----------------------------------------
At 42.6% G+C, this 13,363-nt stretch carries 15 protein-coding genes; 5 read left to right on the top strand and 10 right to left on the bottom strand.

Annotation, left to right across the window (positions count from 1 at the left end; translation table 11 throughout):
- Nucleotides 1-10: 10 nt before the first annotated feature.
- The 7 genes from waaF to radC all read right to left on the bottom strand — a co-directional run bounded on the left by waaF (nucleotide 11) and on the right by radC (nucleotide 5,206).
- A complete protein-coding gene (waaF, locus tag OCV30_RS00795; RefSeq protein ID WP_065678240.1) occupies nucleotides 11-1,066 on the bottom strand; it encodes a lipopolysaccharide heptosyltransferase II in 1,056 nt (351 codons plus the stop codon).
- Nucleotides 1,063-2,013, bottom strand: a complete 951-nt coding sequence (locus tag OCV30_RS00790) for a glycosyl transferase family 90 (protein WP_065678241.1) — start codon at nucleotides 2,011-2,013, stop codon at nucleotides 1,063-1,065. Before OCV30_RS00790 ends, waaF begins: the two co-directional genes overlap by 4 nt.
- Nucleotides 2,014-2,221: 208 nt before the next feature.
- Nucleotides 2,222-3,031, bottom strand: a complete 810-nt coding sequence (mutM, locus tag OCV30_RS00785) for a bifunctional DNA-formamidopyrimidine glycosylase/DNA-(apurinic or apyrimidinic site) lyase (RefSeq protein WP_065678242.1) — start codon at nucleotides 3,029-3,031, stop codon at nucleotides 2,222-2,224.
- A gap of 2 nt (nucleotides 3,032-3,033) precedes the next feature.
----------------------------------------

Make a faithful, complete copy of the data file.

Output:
At 42.6% G+C, this 13,363-nt stretch carries 15 protein-coding genes; 5 read left to right on the top strand and 10 right to left on the bottom strand.

Annotation, left to right across the window (positions count from 1 at the left end; translation table 11 throughout):
- Nucleotides 1-10: 10 nt before the first annotated feature.
- The 7 genes from waaF to radC all read right to left on the bottom strand — a co-directional run bounded on the left by waaF (nucleotide 11) and on the right by radC (nucleotide 5,206).
- A complete protein-coding gene (waaF, locus tag OCV30_RS00795; RefSeq protein ID WP_065678240.1) occupies nucleotides 11-1,066 on the bottom strand; it encodes a lipopolysaccharide heptosyltransferase II in 1,056 nt (351 codons plus the stop codon).
- Nucleotides 1,063-2,013, bottom strand: a complete 951-nt coding sequence (locus tag OCV30_RS00790) for a glycosyl transferase family 90 (protein WP_065678241.1) — start codon at nucleotides 2,011-2,013, stop codon at nucleotides 1,063-1,065. Before OCV30_RS00790 ends, waaF begins: the two co-directional genes overlap by 4 nt.
- Nucleotides 2,014-2,221: 208 nt before the next feature.
- Nucleotides 2,222-3,031, bottom strand: a complete 810-nt coding sequence (mutM, locus tag OCV30_RS00785) for a bifunctional DNA-formamidopyrimidine glycosylase/DNA-(apurinic or apyrimidinic site) lyase (RefSeq protein WP_065678242.1) — start codon at nucleotides 3,029-3,031, stop codon at nucleotides 2,222-2,224.
- A gap of 2 nt (nucleotides 3,032-3,033) precedes the next feature.